Sensitivity to 5-hydroxytryptamine in different afferent subpopulations within mesenteric nerves supplying the rat jejunum

J Physiol. 1998 Jun 15;509 ( Pt 3)(Pt 3):717-27. doi: 10.1111/j.1469-7793.1998.717bm.x.


1. This study was performed to elucidate the type of afferents that mediate the multiple actions of 5-hydroxytryptamine (5-HT) on mesenteric nerve discharge. Electrophysiological recordings were made from mesenteric afferents innervating the mid-jejunum of the urethane-anaesthetized rat. The discharge of single nerves within the whole nerve recording was monitored using waveform discrimination software. 2. Afferents responded to 5-HT in one of two ways: a short latency, transient excitation mediated by 5-HT3 receptors, or a delayed onset, more prolonged effect that was 5-HT2A receptor mediated. Afferents showing the 5-HT3-mediated response did not respond to luminal distension but were sensitive to intraluminal hydrochloric acid (150 mM) in twenty-eight of twenty-nine experiments. In eight experiments, the 5-HT3-mediated response was reversibly abolished by a 2 min exposure to intraluminal application of local anaesthetic (2 % Xylocaine). 3. Mechanosensitive afferents which responded to distension (< 10 cmH2O) did not show a 5-HT3-mediated response (P = 0.92, n = 14), and maintained this mechanosensitivity after luminal anaesthesia. Mechanosensitive afferents did show a secondary response to 5-HT that was significantly attenuated by atropine (100-200 microg kg-1), whereas hexamethonium (8 mg kg-1) had no effect. 4. In animals whose vagal afferent contribution to their mesenteric nerves had been eliminated by chronic truncal vagotomy, the 5-HT3-mediated response was absent in thirty-six of thirty-six nerve bundles. In contrast, mechanosensitivity to distension and the secondary response to 5-HT could still be evoked. 5. These results suggest that 5-HT stimulates mesenteric afferents by a direct action on 5-HT3 receptors that are present on vagal mucosal afferent terminals. The mucosal afferent response to luminal acid, however, was unaffected by treatment with granisetron (0.5 mg kg-1) indicating that endogenous 5-HT from enterochromaffin cells is not essential for transduction of this luminal signal. In contrast, mechanosensitivity in non-vagal afferents was modulated by 5-HT following an intestinal motor response which was influenced by cholinergic tone.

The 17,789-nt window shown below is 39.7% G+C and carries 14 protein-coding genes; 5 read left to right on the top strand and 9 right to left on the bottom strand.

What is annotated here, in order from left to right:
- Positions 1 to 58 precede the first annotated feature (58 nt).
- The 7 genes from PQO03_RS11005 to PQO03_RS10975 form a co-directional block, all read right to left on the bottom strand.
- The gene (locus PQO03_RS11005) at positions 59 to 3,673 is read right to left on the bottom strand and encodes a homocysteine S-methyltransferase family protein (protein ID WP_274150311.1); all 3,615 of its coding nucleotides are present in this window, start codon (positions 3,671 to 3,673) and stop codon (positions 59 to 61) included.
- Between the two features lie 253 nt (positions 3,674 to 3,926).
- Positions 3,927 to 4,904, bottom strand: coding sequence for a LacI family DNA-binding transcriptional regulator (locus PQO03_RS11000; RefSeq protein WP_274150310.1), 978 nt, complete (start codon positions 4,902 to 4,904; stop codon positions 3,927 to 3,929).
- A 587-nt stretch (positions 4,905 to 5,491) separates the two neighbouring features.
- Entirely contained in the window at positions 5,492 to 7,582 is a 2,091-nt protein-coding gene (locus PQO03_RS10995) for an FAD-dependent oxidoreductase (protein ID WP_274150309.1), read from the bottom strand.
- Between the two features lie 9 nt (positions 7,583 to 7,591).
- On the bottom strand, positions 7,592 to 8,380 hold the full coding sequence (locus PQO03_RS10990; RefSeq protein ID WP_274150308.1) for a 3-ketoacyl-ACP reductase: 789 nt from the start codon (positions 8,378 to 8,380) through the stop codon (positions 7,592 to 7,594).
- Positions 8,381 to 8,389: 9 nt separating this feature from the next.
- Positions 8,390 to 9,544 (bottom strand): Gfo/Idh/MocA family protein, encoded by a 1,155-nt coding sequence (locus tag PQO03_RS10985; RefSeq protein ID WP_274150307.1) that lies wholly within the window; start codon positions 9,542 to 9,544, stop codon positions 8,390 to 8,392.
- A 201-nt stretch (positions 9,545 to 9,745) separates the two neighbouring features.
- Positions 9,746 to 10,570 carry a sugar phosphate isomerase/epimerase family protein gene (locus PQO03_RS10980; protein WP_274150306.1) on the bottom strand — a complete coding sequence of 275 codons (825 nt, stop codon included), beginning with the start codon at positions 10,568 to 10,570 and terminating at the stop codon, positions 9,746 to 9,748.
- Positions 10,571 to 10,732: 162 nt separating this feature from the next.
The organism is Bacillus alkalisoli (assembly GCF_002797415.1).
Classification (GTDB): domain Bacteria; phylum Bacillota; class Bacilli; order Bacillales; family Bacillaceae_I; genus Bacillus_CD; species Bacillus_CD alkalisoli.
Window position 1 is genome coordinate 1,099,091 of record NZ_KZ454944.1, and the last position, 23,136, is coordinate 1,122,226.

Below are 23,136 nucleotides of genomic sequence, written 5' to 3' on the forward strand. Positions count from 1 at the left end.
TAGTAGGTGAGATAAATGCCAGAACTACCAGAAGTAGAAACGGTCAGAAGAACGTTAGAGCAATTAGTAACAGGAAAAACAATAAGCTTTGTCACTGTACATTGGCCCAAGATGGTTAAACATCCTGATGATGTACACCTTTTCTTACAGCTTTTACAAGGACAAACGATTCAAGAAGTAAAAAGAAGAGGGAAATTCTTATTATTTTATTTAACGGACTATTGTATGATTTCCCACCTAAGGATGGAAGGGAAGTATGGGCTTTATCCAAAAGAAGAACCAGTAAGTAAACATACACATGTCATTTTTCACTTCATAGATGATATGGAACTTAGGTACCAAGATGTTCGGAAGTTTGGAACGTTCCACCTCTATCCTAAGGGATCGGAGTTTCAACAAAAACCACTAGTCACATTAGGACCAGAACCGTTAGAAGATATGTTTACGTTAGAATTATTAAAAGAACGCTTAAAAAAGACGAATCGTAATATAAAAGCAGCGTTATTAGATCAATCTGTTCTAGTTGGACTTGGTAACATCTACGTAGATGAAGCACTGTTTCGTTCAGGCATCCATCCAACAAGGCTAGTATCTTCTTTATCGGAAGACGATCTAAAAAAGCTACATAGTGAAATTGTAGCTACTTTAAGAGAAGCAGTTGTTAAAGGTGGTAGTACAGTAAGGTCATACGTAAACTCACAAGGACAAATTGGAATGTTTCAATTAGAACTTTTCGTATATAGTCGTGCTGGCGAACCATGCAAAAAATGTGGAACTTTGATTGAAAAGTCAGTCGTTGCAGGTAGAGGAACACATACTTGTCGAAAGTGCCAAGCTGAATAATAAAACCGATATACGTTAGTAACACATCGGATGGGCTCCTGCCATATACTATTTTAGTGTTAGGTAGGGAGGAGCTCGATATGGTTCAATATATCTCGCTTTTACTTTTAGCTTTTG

Publication types

  • Research Support, Non-U.S. Gov't

MeSH terms

  • Action Potentials / drug effects
  • Anesthetics, Local / pharmacology
  • Animals
  • Cholinergic Antagonists / pharmacology
  • Electrophysiology
  • Enteric Nervous System / cytology*
  • Enteric Nervous System / drug effects
  • Ganglionic Blockers / pharmacology
  • Hexamethonium / pharmacology
  • Hydrochloric Acid / pharmacology
  • Jejunum / innervation*
  • Lidocaine / pharmacology
  • Male
  • Neurons, Afferent / drug effects*
  • Physical Stimulation
  • Rats
  • Rats, Wistar
  • Serotonin / pharmacology*
  • Stress, Mechanical
  • Vagotomy


  • Anesthetics, Local
  • Cholinergic Antagonists
  • Ganglionic Blockers
  • Serotonin
  • Hexamethonium
  • Lidocaine
  • Hydrochloric Acid